Capacitors C1-C2-C3 are there to prevent chattering of the Relays due to AC ripple which will inevitably be on the input going to this, it /can/ theoretically pass AC if you remove the Diode, however it is not recommended.

Don't forget, the Diode WILL need to pass ALL of the current that you pull through this circuit, so use a high amperage one.



The next step will be to test this puppy on a variable power supply, and then finally eventually on a real life XT500, some major modifications may be necessary.

So DO NOT BUILD THIS, unless you are either willing to blow things up or willing to construct/design it along with me.

freax screwed with this post 04-07-2013 at 06:46 AM
freax is offline   Reply With Quote
Old 04-07-2013, 10:55 AM   #8
freax OP
Adventurer
 
freax's Avatar
 
Joined: Apr 2013
Location: NSW, Australia
Oddometer: 72
I just had a breakthrough while in bed tonight and had to share.

Ladies & Gentlemen, I give you version 3:
Full 100% voltage regulation from 12vDC to 27vDC, output voltage remains within 12.5v-15vDC!!

Only one downside, its not fully EMP proof, however it will give you 100% fallback to an EMP-proof mode where it still charges the battery as soon as the input voltage drops to 15vDC. So all you would lose during an EMP event would be some hair and about 12 diodes, which are available anywhere nearly.

This version opens up the current when the input is beyond 15vDC and progressivley steps up the number of diodes in series with the output according to whatever the input voltage is. The excessive voltage is burned off in those diodes, so they must be well heatsinked!

This is an exceptionally old school way of doing it, I would love to test it out in real life.

I am now going to go to sleep and dream of roaming the globe.

freax is offline   Reply With Quote
Old 04-07-2013, 02:34 PM   #9
chasbo
Beastly Adventurer
 
chasbo's Avatar
 
Joined: May 2005
Location: Fayetteville, Pennsylvania
Oddometer: 1,508
That bike is an abomination! I love it! I am in just to see what this turns into if nothing else. All I can offer is some good will and wish you a bit of luck...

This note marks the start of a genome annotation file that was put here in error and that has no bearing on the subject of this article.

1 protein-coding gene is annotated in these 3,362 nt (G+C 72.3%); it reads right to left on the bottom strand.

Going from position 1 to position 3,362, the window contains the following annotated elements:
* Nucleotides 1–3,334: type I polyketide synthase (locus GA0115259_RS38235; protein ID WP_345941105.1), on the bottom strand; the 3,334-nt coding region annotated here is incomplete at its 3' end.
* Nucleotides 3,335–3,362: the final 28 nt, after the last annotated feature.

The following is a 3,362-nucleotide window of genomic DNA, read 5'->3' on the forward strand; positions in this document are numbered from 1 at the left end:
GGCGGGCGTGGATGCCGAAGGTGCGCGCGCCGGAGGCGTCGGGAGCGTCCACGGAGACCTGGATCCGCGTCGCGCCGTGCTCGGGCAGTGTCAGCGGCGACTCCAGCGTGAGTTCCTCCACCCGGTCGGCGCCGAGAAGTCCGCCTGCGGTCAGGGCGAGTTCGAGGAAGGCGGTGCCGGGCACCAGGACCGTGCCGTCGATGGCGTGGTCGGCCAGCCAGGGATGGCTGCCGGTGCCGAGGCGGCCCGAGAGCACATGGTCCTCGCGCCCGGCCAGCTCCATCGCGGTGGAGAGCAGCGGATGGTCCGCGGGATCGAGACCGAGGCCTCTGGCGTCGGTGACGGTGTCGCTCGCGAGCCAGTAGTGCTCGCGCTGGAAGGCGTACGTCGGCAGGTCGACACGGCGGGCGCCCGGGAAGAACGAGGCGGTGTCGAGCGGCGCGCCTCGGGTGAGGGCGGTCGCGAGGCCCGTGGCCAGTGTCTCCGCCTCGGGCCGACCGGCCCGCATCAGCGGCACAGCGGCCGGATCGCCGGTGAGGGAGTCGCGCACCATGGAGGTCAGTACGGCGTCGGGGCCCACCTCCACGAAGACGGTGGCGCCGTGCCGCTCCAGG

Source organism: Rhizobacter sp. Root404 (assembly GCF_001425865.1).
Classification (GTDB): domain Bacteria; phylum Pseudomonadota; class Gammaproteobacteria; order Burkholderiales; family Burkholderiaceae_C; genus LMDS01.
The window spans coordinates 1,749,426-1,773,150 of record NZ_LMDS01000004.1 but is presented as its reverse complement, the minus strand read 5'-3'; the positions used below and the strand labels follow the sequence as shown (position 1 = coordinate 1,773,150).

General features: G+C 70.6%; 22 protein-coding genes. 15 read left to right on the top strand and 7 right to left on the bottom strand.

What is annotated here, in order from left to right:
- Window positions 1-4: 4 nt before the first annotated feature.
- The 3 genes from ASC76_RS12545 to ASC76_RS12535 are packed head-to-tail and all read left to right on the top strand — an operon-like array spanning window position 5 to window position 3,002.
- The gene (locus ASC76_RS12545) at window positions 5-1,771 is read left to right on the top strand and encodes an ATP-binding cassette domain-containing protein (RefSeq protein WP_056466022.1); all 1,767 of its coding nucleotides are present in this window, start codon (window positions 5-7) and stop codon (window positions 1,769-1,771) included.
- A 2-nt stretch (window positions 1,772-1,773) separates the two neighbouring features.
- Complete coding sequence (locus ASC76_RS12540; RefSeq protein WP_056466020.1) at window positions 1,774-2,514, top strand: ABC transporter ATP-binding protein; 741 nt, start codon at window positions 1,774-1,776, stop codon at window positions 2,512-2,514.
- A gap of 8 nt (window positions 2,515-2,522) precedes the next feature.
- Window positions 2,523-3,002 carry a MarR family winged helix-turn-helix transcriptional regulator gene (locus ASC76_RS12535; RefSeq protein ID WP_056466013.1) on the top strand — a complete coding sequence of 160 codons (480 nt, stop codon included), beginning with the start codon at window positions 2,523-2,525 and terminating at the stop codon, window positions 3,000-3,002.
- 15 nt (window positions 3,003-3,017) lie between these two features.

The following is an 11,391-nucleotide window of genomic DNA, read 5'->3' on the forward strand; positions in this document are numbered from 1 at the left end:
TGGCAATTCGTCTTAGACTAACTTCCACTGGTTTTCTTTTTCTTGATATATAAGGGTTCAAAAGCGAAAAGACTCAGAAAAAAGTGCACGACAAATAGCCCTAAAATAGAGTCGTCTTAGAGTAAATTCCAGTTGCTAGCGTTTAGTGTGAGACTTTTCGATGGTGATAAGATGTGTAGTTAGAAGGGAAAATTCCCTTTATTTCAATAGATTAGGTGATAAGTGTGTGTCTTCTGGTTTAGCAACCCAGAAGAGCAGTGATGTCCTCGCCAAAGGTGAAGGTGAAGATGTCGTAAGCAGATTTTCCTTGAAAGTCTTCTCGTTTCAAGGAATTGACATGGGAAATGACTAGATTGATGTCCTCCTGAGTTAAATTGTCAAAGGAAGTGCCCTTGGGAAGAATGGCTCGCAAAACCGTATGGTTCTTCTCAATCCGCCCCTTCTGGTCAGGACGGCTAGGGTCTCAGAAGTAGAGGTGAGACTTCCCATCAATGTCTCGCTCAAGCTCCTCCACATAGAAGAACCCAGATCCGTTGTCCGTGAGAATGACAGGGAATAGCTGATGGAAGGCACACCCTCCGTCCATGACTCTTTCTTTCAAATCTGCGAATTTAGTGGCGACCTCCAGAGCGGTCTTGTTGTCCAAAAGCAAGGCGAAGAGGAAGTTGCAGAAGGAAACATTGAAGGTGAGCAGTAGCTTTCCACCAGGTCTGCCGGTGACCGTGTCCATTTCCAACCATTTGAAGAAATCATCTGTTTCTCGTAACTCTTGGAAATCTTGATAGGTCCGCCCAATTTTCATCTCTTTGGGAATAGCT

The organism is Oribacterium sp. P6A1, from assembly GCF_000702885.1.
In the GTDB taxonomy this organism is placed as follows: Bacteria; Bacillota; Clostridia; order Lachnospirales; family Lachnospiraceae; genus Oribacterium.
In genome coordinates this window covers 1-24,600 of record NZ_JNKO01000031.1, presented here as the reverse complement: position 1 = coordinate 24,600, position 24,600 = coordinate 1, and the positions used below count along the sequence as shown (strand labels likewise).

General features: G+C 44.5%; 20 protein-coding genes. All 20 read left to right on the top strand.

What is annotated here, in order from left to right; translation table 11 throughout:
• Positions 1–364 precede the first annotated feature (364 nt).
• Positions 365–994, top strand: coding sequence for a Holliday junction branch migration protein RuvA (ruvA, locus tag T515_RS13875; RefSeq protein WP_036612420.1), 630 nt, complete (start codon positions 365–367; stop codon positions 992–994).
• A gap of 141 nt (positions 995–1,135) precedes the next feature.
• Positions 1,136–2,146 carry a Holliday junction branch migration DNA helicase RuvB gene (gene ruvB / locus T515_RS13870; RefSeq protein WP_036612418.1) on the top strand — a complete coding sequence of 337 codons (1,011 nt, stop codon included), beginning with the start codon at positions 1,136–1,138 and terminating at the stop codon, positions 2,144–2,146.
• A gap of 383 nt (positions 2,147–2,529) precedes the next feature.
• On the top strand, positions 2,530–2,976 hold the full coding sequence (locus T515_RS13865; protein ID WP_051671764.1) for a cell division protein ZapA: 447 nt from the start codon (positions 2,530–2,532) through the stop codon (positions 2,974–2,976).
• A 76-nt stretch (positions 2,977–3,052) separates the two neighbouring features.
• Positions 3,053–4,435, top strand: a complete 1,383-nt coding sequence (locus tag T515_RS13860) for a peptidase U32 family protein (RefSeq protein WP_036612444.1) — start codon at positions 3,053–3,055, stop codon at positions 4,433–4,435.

__________________
"Dakar must be a race for few people, Dakar is a dream, the dream of the Rose Lake, if everybody finish it, the dream is over" Fabrizio Meoni
chasbo is offline   Reply With Quote
Old 04-08-2013, 07:03 PM   #10
freax OP
Adventurer
 
freax's Avatar
 
Joined: Apr 2013
Location: NSW, Australia
Oddometer: 72
Decided to invest in a little home security: Its a little heavy :P

freax is offline   Reply With Quote
Old 04-09-2013, 01:37 PM   #11
plugeye
mc caregiver
 
plugeye's Avatar
 
Joined: May 2007
Location: Garland, Texas
Oddometer: 3,299
is it just me, or are you avoiding the project?
haha
plugeye is offline   Reply With Quote
Old 04-09-2013, 07:19 PM   #12
freax OP
Adventurer
 
freax's Avatar
 
Joined: Apr 2013
Location: NSW, Australia
Oddometer: 72
not avoiding, tho that has crossed my mind, I'm poor so I've gotta wait until my next paycheque comes in and then I can only buy in bursts of $200 every 2 weeks.

Also, I'm deathly afraid of it getting stolen, so security is my primary concern before it is brought over here and THEN I can start ripping it apart and working on it :)
__________________
Yamaha 1977 XT500. Single. Macgyver fan. Computer freak. Mechanic Novice. Tall guy (6ft6in) Self-Taught Electrician. Survivalist enthusiast.
freax is offline   Reply With Quote
Reply

Share

Thread Tools Search this Thread
Search this Thread:

.
Display Modes

Posting Rules
You may not post new threads
You may not post replies
You may not post attachments
You may not edit your posts

BB code is On
Smilies are On
[IMG] code is On
HTML code is On

Forum Jump


Times are GMT -7.   It's 08:38 AM.


Powered by vBulletin® Version 3.8.5
Copyright ©2000 - 2014, Jelsoft Enterprises Ltd.
Copyright ADVrider 2011-2014